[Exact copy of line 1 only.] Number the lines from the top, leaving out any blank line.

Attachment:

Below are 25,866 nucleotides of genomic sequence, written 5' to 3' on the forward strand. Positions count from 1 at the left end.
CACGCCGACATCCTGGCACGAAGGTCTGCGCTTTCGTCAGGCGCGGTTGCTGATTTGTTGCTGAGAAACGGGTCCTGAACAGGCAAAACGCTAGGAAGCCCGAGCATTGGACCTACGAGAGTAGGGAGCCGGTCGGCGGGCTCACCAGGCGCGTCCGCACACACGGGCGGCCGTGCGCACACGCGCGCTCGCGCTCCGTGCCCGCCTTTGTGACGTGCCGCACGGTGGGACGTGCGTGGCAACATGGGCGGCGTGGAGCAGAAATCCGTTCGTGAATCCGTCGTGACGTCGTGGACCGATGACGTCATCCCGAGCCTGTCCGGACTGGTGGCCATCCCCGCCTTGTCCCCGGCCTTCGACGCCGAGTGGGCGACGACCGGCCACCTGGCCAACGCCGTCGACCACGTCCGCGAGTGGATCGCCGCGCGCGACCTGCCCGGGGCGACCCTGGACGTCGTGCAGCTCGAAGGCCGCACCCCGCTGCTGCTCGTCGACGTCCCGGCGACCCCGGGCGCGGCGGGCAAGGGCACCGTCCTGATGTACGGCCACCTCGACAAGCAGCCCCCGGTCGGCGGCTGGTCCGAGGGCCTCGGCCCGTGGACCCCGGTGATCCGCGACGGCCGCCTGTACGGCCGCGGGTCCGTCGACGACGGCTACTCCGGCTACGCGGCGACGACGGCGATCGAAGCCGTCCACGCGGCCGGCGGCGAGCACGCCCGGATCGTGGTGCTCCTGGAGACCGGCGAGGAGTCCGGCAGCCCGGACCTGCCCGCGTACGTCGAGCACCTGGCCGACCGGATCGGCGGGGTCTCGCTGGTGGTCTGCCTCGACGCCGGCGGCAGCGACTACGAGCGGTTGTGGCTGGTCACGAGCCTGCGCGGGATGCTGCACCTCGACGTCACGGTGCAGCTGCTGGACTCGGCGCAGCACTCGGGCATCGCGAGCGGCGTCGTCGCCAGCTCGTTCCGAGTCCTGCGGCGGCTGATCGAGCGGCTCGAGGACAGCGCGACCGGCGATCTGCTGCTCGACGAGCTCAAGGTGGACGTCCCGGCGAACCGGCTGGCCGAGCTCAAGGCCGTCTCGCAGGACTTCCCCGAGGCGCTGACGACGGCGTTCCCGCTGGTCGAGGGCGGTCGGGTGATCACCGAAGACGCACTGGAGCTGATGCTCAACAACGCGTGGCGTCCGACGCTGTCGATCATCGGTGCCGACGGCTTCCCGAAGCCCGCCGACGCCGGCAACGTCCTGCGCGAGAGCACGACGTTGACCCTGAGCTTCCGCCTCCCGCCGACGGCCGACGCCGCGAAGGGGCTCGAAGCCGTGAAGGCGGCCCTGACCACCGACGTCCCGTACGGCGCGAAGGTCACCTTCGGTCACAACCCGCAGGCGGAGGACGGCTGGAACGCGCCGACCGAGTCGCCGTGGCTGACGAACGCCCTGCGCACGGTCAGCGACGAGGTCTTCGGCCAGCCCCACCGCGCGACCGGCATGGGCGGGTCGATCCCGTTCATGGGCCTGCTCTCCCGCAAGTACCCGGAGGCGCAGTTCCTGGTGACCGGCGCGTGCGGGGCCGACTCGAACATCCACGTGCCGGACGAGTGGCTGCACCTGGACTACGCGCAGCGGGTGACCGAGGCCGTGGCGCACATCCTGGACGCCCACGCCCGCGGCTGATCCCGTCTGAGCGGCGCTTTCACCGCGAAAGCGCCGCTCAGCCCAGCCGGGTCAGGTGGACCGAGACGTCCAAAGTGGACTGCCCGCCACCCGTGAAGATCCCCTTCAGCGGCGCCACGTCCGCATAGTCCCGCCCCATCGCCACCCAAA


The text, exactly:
Below are 25,866 nucleotides of genomic sequence, written 5' to 3' on the forward strand. Positions count from 1 at the left end.